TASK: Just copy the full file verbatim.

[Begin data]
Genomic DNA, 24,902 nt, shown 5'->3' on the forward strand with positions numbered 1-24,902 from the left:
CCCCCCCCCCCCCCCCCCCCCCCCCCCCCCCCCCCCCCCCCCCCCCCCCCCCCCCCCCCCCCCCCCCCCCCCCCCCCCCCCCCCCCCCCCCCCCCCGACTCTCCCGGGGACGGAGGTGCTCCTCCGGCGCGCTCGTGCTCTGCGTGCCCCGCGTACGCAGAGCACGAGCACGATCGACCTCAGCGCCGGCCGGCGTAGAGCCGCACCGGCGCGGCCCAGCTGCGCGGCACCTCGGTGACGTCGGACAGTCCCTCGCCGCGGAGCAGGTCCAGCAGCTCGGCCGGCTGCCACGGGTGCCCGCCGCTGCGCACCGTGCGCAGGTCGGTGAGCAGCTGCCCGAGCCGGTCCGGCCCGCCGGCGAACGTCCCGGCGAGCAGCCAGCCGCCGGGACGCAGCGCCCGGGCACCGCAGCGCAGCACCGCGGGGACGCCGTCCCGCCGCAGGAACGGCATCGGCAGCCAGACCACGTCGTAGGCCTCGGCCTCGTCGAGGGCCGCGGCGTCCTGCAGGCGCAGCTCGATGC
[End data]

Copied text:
Genomic DNA, 24,902 nt, shown 5'->3' on the forward strand with positions numbered 1-24,902 from the left:
CCCCCCCCCCCCCCCCCCCCCCCCCCCCCCCCCCCCCCCCCCCCCCCCCCCCCCCCCCCCCCCCCCCCCCCCCCCCCCCCCCCCCCCCCCCCCCCCGACTCTCCCGGGGACGGAGGTGCTCCTCCGGCGCGCTCGTGCTCTGCGTGCCCCGCGTACGCAGAGCACGAGCACGATCGACCTCAGCGCCGGCCGGCGTAGAGCCGCACCGGCGCGGCCCAGCTGCGCGGCACCTCGGTGACGTCGGACAGTCCCTCGCCGCGGAGCAGGTCCAGCAGCTCGGCCGGCTGCCACGGGTGCCCGCCGCTGCGCACCGTGCGCAGGTCGGTGAGCAGCTGCCCGAGCCGGTCCGGCCCGCCGGCGAACGTCCCGGCGAGCAGCCAGCCGCCGGGACGCAGCGCCCGGGCACCGCAGCGCAGCACCGCGGGGACGCCGTCCCGCCGCAGGAACGGCATCGGCAGCCAGACCACGTCGTAGGCCTCGGCCTCGTCGAGGGCCGCGGCGTCCTGCAGGCGCAGCTCGATGC